Category Archives: feeding

Starting Solids

When to start solids is a common parenting question. The simple answer is, between four to six months of age. However, it’s really not that simple.

Each child is different and has cues that let parents know when they are ready to try solids. The first cue parents should look for is interest in foods. Does the child watch other people eat? Reach out to try and pick up a handful off someone’s plate? These things indicate interest.

Other cues are things like posture, tongue thrust, leaning forward and opening mouth. The child should be sitting up for food to go down the esophagus correctly. Tongue thrust should be gone. When the spoon comes near the mouth, if the tongue thrusts out and pushed the spoon away, this is an indication that the child is not ready.

A child who is interested in food, will lean forward toward the spoon as it approaches. Turning the head away or leaning away from it indicates the child is not ready. Opening the mouth in anticipation of the food is another good indicator that the child is ready.

Try finger foods that the child can feed to him or herself. This lets the child control what and how much goes in. Introduce foods one at a time so that if there is an allergic reaction to anything, it’s easy to tell what caused it.

Good first foods to offer are any of the baby cereals. Some baby’s tolerate the oatmeal better than the rice, though rice is traditionally offered first. Rice, Oatmeal or Barely are all good choices. Vegetables and fruits next. Baby jar food is fine, but some babies prefer regular table food mashed or blended. Homemade baby food can be made in a blender by adding breast milk, water or formula to vegetables or fruits and blending them. Meats should be introduced last.

Introducing solids before a baby is ready can cause tummy aches and constipation.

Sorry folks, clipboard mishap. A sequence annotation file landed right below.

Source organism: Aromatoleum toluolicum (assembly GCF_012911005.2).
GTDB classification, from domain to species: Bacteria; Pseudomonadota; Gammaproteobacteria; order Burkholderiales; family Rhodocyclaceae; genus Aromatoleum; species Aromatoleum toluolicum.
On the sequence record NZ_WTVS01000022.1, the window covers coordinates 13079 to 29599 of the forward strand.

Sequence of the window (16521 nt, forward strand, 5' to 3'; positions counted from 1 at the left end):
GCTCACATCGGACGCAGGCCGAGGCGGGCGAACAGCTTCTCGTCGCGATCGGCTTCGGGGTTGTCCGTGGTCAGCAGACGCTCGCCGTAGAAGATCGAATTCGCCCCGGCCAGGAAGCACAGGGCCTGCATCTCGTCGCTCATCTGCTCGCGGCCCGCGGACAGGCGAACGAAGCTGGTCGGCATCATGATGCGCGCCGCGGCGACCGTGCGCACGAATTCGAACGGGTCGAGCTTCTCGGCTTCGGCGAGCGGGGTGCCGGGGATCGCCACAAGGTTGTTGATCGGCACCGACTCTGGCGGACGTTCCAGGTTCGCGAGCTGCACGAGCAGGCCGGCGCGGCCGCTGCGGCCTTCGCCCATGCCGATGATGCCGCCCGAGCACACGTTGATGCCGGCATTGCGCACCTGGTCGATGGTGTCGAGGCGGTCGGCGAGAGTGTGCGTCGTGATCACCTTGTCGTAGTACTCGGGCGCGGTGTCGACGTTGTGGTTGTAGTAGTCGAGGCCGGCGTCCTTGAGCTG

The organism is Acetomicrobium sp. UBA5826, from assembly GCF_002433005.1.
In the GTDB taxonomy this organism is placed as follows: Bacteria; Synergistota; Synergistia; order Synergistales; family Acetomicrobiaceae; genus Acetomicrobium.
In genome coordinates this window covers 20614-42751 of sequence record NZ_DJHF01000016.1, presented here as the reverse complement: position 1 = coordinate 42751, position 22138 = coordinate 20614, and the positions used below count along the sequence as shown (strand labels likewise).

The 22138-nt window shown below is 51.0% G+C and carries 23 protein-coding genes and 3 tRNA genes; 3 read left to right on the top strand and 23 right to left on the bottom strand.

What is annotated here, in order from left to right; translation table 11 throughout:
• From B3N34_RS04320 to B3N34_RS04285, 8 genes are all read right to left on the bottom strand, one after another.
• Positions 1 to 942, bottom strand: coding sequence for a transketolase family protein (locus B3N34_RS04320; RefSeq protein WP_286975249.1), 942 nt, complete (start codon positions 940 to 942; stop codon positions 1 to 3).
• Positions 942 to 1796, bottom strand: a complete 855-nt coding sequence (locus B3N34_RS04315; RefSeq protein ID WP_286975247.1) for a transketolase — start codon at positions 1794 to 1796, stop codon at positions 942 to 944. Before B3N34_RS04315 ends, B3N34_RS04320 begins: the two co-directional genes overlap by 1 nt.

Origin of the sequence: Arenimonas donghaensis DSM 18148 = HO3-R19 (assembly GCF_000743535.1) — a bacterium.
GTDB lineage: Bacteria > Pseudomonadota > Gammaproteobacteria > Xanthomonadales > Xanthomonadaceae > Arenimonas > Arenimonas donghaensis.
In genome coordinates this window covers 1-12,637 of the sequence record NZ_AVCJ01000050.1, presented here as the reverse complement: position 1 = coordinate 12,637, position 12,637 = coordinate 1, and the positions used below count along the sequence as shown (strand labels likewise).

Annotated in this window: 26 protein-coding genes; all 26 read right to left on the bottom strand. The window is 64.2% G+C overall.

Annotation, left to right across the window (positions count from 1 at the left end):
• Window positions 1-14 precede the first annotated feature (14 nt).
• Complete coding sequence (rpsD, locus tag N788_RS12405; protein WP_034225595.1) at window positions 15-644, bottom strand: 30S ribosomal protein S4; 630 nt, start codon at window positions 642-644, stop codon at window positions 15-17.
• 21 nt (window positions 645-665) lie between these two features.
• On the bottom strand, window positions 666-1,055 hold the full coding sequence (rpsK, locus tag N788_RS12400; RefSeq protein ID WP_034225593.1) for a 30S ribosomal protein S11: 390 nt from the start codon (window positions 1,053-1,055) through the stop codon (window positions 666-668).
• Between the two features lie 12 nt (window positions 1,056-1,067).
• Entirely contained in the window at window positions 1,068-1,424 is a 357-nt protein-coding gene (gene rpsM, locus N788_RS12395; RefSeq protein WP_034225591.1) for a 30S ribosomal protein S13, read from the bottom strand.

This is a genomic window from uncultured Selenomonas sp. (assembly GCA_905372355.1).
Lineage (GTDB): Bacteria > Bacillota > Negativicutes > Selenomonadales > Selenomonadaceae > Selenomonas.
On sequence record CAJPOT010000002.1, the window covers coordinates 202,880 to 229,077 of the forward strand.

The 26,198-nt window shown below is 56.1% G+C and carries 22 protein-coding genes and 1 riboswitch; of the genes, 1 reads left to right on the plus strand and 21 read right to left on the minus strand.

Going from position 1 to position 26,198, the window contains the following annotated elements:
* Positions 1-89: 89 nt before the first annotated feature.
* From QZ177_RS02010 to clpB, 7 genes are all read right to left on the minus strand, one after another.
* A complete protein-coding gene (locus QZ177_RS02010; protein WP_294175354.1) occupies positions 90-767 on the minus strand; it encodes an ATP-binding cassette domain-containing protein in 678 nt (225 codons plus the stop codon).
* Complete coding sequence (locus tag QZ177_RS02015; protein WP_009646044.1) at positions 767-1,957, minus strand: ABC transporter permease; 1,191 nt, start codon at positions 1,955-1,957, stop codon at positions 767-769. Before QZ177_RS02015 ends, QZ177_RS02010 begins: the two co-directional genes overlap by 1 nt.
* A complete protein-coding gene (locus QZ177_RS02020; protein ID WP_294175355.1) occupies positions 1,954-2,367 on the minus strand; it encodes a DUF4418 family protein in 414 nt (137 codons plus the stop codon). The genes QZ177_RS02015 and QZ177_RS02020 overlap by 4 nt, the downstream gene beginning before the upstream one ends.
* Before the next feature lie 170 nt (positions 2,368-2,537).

Infant and Toddler Feeding Issues

Problems can sometimes arise when feeding infants and toddlers. Knowing what’s typical and what isn’t can help parents know when to consult with a doctor or dietician.

Understanding that it is typical, for instance, for two year olds to go on food jags or to sometimes be picky or light eaters, helps keep parents from undue panic.

Most children do not eat a balanced diet at any given meal. Instead, as long as the parents are offering a wide variety of healthy foods, children’s diet will be balanced over the course of a week. This may look like eating only grapes at one meal, nothing but chicken nuggets at another and only their favorite cereal for two days. At the end of the week though, that child has eaten from each food group.

If a child seems to have frequent constipation, diarrhea or vomiting, there may be an allergy or intolerance to one or more foods.

Waiting too late to introduce solids can also lead to a child who is resistant to having anything other milk go into his or her mouth. Typically, solids should be introduced around six months but not later than seven to ten.

Every child is different, some signs that your child is ready for solids are the ability to sit up, loss of tongue thrust which pushes food out of the mouth, and an interest in what you are eating.

Some children have sensory integration issues and need help learning to tolerate the different smells, tastes and textures that go along with eating.

While the child’s pediatrician is always a good resource, parents should be aware that Registered Dieticians are also available and have had much more extensive training on food and nutrition than doctors are given. They are an excellent but under used resource.